We have seen how foundations have been laid for scenery, and, by inference, for future costume, verse, and music which would once again join in a dance-drama. But as for dancing itself, very little has been said. It is almost impossible to discuss the dances without the aid of a musical instrument, or quotation, and even then we can hardly be sure of the sounds since the notation with which we are confronted is so complex, and admits of so many interpretive variations. But nevertheless, let us examine, at least in passing, the work of an Italian dancing-master which is typical of several early Renaissance technical treatises, and which has the advantage for our easier comprehension of the masterly scientific and scholarly treatment of Dr. Otto Kinkeldey of Cornell.

Nothing is known of the life of Guglielmo Ebreo, or as we know him, William the Jew of Pesaro. He seems to have been born before 1440. Lorenzo the Magnificent was born in 1448, and was famous for the composition of his dances. The complex and extremely refined figuration of the upper classes wholly separate from country-dances, were defined for the Italians by such men as the poet of Piacenza called Antonio Cornazano who lived, roughly, from 1431 to the end of the century. A certain Domenechino, from Piacenza and Ferrara, seems to have been the master of both our William and Cornazano. He taught dancing to the house of Sforza. Several flattering references in contemporary verses prove that the Jew was highly considered in his profession. Like that of most of his colleagues his work commences with a theoretical section, defining the dance, describing steps and movements. In places it is extremely obscure, but it is one of the first known examples of choreographic technique of which the modern world has any record, and hence is a monument from which descends the brilliant pedagogy of con-temporary ballet. William was not indicating dances for the stage or for professional dancers, but for courtly balls, held by amateurs. Nevertheless, these people were on show, not only before their partners but in the contrived entertainments, masquings, moriscoes and disguisings of which court life was replete. His precision strives for elegance, the elegance tends toward a conventionalization which once given a raised and localized stage becomes immediately theatrical. However, the dancing-place of William's pupils was at best a polished stone or wooden floor in ballrooms of the early Renaissance.

Dancing is an action, showing outwardly the spiritual movements which must agree with those measures and perfect concords of harmony which, through our hearing and with earthly joy, descend into one intellect, there to produce sweet movements which, being thus imprisoned, as it were, in defiance of nature, endeavor to escape and reveal themselves through movement. Which movement of this sweetness and melody, shown outwardly (when we dance) with our person, proves itself to be united and in accord with the singing and with that harmony which proceeds from the sweet and harmonious song or from the measured sound we are listening to.

Of music he makes a distinction between the instrumental accompaniment of strings and horns, and the dance-song, which we know from Provence.

The art of dancing is for generous hearts that love it, and for gentle spirits that have a heaven-sent inclination for it rather than an accidental disposition, a most amiable matter, entirely different from and mortally inimical to the vicious and artless common people who frequently, with corrupt spirits and depraved minds, turn it from a liberal art and virtuous science, into a vile adulterous affair, and who more often in their dishonest concupiscence under the guise of modesty, make the dance a procuress, through whom they are able to arrive stealthily at the satisfaction of their desires.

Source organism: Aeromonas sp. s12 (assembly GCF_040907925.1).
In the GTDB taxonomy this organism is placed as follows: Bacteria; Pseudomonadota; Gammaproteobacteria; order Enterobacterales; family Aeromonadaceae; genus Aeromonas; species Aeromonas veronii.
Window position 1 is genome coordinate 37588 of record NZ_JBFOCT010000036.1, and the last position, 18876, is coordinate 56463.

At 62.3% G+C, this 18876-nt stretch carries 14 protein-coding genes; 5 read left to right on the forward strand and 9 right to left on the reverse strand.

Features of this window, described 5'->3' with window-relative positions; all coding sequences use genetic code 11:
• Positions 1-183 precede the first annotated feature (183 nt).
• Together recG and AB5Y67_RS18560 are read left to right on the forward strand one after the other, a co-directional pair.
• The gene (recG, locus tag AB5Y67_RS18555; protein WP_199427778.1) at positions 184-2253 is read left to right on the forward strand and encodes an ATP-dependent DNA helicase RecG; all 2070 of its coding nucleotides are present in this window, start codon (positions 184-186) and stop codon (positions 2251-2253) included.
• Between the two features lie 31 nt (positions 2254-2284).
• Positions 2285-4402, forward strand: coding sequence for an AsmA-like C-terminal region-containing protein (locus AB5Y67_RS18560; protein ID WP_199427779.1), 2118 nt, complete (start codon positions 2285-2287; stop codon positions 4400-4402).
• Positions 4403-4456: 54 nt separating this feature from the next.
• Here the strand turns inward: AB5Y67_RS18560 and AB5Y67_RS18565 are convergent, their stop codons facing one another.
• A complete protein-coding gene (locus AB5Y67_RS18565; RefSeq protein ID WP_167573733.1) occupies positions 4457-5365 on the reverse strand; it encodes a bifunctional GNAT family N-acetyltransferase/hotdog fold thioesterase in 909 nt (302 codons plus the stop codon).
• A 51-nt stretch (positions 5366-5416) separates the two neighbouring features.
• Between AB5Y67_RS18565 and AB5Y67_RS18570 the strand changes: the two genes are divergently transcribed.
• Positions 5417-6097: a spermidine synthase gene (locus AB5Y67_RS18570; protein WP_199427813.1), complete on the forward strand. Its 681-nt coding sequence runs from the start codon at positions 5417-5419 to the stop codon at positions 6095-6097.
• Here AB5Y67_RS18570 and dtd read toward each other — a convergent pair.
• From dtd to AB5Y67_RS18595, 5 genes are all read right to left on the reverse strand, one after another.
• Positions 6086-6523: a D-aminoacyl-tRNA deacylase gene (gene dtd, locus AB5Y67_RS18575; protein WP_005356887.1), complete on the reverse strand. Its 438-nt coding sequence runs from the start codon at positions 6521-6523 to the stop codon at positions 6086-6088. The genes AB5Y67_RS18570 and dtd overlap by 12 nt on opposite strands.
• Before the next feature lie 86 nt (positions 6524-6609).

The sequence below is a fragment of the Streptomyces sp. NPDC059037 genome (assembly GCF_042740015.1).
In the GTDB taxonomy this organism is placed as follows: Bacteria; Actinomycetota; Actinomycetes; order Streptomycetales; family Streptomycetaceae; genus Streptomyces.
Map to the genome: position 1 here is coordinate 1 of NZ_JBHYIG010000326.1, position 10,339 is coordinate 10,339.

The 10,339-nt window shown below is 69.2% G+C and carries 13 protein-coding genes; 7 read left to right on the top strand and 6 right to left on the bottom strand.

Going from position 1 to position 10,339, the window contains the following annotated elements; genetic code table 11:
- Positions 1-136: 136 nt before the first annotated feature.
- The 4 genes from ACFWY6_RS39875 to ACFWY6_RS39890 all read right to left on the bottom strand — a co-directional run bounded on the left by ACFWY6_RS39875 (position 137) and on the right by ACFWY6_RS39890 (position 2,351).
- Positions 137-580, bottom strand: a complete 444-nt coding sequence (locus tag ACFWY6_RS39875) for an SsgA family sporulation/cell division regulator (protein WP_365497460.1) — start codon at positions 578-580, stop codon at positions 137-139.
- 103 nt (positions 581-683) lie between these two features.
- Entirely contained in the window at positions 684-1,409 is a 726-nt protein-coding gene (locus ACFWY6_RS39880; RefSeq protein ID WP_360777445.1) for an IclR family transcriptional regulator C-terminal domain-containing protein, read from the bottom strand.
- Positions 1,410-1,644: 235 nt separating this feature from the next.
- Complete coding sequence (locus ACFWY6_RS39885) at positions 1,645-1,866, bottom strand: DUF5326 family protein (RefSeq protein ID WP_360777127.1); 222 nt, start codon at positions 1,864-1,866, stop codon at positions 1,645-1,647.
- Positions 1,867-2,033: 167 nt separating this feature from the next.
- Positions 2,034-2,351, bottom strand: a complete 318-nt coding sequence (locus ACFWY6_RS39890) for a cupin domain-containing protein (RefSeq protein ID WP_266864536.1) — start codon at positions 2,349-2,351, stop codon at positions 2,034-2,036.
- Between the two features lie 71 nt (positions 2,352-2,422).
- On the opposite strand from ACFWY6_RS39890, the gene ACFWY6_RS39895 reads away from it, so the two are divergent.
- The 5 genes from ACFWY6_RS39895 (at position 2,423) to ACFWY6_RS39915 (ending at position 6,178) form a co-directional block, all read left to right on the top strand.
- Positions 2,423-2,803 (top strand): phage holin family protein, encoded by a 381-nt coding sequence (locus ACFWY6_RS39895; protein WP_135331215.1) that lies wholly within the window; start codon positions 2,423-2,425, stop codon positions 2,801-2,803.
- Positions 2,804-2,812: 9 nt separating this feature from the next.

Perhaps this is a tactful bow in the direction of those among the aristocracy who are still shy of the dance, sharing Augustine's general attitude towards its seductions. Then William defines six primary requisites for a dancer, with-out which no one can hope to dance. In the first place, misuro, measure: the ability to keep time, in the musical sense of rhythm and proportion. In the Paris manuscript of his work, done about 1463, a youth in a tabard jacket edged with ermine superciliously leads two ladies, with equally raised eye-brows, and a seated harper accompanies them. Second: Memoria: merely means that you must recollect the steps that you have to make in the things you undertake to dance: Third: Partire del terreno: that is, one's sense of the ground or space in which one dances. It is necessary to observe the physical limits of the chamber or ballroom. Fourth: Aiere: an obscure term, connected with airiness and dexterity, but more particularly it seems to indicate a "certain swaying and upward movement of the body with the corresponding settling down." Fifth: Maniera: linked 'to Aiere, having to do with the adaptation of the body to the movement of the feet.

When one performs a single or a double step he should turn his body, so long as the movement lasts, towards the same side as the foot which performs the step, and the act should be adorned and shaded with the movement called maniera.

Whatever that means; no doubt some subtlety of style or manner obvious to the dancers of the time. It is not easy to indicate the quality of physical movement in words. And finally: Movemento corporeo: carriage, a vague injunction to move gracefully.

There are directions for the beginner, whether or not he knows a given dance well enough to try it.

Let the dancer try a measure or two against the musical time. If he carries it through, it will afford him much pleasure, will sharpen. his intellect, and make him attentive to the music ... for everything is known and better understood by its contrary.

The music for the dance is based on four principal voices, corresponding to earth, air, fire and water, elements comprising the human body. In proper equilibrium, the quartet fills the hearer's ears with such sweetness